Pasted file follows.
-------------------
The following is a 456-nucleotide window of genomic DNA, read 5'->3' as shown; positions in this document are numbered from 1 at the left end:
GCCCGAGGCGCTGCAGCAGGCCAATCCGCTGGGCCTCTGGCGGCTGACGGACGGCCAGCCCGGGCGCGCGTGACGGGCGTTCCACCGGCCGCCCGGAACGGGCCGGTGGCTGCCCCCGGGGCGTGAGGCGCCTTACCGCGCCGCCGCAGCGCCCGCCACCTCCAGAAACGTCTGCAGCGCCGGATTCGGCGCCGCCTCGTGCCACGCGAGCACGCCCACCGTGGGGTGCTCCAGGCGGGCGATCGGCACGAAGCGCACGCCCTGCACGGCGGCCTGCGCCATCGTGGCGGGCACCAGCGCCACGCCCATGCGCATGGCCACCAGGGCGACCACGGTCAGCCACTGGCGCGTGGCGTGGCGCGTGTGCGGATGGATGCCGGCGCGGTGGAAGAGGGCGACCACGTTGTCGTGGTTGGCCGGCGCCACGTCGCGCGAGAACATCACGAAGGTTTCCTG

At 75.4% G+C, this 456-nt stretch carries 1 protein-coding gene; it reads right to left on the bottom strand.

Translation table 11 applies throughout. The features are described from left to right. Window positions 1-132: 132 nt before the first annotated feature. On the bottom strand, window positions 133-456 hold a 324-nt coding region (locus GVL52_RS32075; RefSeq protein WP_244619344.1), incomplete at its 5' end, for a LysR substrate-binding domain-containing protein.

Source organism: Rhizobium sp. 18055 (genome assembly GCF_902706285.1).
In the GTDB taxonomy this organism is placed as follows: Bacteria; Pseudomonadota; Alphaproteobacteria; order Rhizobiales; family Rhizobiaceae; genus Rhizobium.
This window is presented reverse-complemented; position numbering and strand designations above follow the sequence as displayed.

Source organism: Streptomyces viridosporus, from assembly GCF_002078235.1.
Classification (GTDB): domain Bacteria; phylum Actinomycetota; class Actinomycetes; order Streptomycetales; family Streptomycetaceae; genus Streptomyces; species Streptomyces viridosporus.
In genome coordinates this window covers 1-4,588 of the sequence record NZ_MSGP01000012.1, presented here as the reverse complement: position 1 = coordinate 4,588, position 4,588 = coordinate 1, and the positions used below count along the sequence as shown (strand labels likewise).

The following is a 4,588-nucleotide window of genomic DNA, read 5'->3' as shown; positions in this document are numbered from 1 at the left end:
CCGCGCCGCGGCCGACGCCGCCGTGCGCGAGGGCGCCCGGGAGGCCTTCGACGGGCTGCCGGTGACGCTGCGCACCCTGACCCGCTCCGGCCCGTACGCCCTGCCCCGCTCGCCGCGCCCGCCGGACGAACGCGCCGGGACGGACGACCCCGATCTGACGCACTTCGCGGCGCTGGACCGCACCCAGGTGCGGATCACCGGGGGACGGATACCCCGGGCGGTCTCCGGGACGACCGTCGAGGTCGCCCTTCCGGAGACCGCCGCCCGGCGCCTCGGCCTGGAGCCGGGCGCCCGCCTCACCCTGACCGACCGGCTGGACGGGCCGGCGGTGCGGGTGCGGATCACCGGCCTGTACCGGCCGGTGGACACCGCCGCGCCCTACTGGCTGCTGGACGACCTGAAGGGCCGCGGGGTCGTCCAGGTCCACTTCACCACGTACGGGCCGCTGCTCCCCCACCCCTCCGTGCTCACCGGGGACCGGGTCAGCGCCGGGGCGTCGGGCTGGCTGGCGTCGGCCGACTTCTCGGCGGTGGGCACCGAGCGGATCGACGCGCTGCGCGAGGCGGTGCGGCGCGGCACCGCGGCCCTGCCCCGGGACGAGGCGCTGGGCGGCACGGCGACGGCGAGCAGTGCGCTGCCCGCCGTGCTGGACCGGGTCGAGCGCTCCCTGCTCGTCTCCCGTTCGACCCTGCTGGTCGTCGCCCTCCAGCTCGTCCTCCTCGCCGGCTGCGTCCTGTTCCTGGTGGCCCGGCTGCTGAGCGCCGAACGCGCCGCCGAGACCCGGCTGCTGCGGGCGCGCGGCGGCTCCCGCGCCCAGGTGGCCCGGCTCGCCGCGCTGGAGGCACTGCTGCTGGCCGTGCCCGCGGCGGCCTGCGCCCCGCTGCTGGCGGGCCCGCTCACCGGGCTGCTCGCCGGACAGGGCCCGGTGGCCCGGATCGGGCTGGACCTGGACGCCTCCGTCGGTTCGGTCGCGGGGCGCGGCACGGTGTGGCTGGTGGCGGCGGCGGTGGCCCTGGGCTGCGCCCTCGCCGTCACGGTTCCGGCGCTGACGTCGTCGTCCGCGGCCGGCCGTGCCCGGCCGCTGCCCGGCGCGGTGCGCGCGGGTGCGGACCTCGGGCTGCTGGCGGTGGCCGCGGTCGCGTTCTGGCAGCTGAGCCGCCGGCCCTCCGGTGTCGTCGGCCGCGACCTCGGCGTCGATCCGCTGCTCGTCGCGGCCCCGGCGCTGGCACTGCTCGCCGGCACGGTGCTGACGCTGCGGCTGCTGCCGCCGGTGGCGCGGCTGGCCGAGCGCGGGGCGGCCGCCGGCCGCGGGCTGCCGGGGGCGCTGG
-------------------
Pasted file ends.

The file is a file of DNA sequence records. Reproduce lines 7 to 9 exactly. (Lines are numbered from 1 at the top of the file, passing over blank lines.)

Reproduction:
This window is presented reverse-complemented; position numbering and strand designations above follow the sequence as displayed.

Source organism: Streptomyces viridosporus, from assembly GCF_002078235.1.
Classification (GTDB): domain Bacteria; phylum Actinomycetota; class Actinomycetes; order Streptomycetales; family Streptomycetaceae; genus Streptomyces; species Streptomyces viridosporus.